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UK culinary stuff

post #1 of 7
Thread Starter 
I have questions about english cooking, recipes, names of dishes etc... . they all stem from conversations with some friends who lived in england.

If a person went into a bakery in england and asked for a dozen bran muffins, would the counter person tell that all they have, is what we in north america call "english muffins" ?.

If a person asked for a tea biscuit in an english restaurant, would they get a "cookie", or a regular buttermilk biscuit ?.

Our friends also told us that, if an english person gave us a recipe, it wasn't an english recipe if it was not printed in a cook book published in england. Is there any substance to that comment ?

Thanks in advance,
post #2 of 7
My memory doesn't stretch far enough back to comment on the bran muffins. Maybe Rachel or Leo can help there.
Tea Biscuits are essentially flour, sugar and water. They are about 3" in diameter, thin and crispy. The idea is you break off a piece and dunk it in your tea to soften it.
In the UK, a biscuit is what we call a cookie and they are always crunchy. (I think soft, chewy cookies are only found in North America.)
A cookie in the UK is a kind of sweet bread often filled with cream or jam.
I don't think muffins as we know them exixt in Britain. I can only remember using "muffin tins" to make cupcakes or "Queen" cakes. Still, all this was a long time ago and things may have changed since. :)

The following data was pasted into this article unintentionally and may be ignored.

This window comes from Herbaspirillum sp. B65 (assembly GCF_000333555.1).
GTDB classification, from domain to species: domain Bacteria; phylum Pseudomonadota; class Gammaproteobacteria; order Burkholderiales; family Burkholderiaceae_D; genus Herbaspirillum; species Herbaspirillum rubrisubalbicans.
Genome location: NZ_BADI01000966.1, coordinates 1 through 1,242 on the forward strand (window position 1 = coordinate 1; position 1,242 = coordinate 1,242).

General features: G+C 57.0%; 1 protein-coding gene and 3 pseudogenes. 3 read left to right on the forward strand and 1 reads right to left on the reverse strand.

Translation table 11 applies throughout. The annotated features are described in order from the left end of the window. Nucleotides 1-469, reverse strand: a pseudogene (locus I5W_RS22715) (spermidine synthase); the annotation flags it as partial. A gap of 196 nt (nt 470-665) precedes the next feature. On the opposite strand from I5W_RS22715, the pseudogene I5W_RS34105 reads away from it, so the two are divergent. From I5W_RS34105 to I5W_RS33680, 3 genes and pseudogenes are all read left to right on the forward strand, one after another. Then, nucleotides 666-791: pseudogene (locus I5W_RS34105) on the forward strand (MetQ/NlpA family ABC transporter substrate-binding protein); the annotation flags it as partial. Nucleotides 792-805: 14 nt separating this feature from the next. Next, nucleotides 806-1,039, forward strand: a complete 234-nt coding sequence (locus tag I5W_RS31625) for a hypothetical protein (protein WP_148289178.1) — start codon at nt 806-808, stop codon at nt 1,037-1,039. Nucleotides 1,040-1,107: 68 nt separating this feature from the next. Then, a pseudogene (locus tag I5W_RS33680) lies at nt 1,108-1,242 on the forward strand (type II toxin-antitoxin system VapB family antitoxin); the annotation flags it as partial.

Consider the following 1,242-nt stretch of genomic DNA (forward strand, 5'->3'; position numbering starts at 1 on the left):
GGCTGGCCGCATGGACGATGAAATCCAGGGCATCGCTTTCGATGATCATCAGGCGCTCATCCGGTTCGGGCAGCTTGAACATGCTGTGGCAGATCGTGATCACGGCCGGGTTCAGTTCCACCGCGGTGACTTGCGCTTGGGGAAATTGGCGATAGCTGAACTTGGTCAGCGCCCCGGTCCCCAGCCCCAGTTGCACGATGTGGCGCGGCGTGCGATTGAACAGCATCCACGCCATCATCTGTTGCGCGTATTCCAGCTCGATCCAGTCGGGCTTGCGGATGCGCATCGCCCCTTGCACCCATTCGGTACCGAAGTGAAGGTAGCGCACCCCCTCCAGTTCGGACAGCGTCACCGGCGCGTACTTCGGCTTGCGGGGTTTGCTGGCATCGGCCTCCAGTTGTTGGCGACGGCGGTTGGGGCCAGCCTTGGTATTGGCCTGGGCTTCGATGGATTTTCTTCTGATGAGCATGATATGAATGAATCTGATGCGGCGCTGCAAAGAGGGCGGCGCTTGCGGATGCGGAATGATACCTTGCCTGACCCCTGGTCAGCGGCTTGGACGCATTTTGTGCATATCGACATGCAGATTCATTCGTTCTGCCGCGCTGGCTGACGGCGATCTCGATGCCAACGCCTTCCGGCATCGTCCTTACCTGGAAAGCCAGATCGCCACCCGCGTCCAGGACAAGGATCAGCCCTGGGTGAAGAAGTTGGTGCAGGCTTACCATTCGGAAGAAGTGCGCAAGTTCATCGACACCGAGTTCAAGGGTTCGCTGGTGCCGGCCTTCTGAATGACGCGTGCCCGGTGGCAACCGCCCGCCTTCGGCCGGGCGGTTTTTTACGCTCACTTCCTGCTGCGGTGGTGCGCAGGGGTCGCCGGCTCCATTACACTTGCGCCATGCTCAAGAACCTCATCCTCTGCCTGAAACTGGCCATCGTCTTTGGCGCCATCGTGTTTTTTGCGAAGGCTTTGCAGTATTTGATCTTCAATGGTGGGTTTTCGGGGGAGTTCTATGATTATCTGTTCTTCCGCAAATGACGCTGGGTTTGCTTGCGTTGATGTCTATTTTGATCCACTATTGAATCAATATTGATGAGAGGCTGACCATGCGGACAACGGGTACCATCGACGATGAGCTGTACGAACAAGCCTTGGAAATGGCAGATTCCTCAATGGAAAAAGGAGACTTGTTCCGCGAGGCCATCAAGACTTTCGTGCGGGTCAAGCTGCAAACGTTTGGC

post #3 of 7
Thread Starter 
Thank you Jock.
post #4 of 7
Hello Cool J, i don`t have a specific recipe for bran muffins at the moment.In Britain,there are two types of muffins.One is like a teacake,there other is a round dough based item,like a fat pancake.People toast these and have them with butter,jam,etc.

As i`m not a pastry chef,i will try to find a recipe for the former when i`m in work tomorrow.I will not waste your time!
post #5 of 7
Leo, the "fat pancake" that people toast is what Jeff alluded to as an "English Muffin". I remember these in the bakery at home but I couldn't remember what they were called.

post #6 of 7
Jock,we know them as crumpets and they are still sold in U.K. supermarkets.
CoolJ,i`ve asked quite a few people about bran muffins and was out of luck.As you can`t wait forever for an answer,i`m going to try a U.K. based catering website,Leo.
post #7 of 7
Well I had a long and detailed explanation but it won't let me post it. Briefly muffins and crumpets are different and both sold in Britain but the muffin is "English", nothing like the American, these are fairly recent imports.
The tea biscuit is a Rich Tea biscuit and nothing like American biscuits, and not much like cookies either.
As for the authenticity of English recipes, they must be joking.
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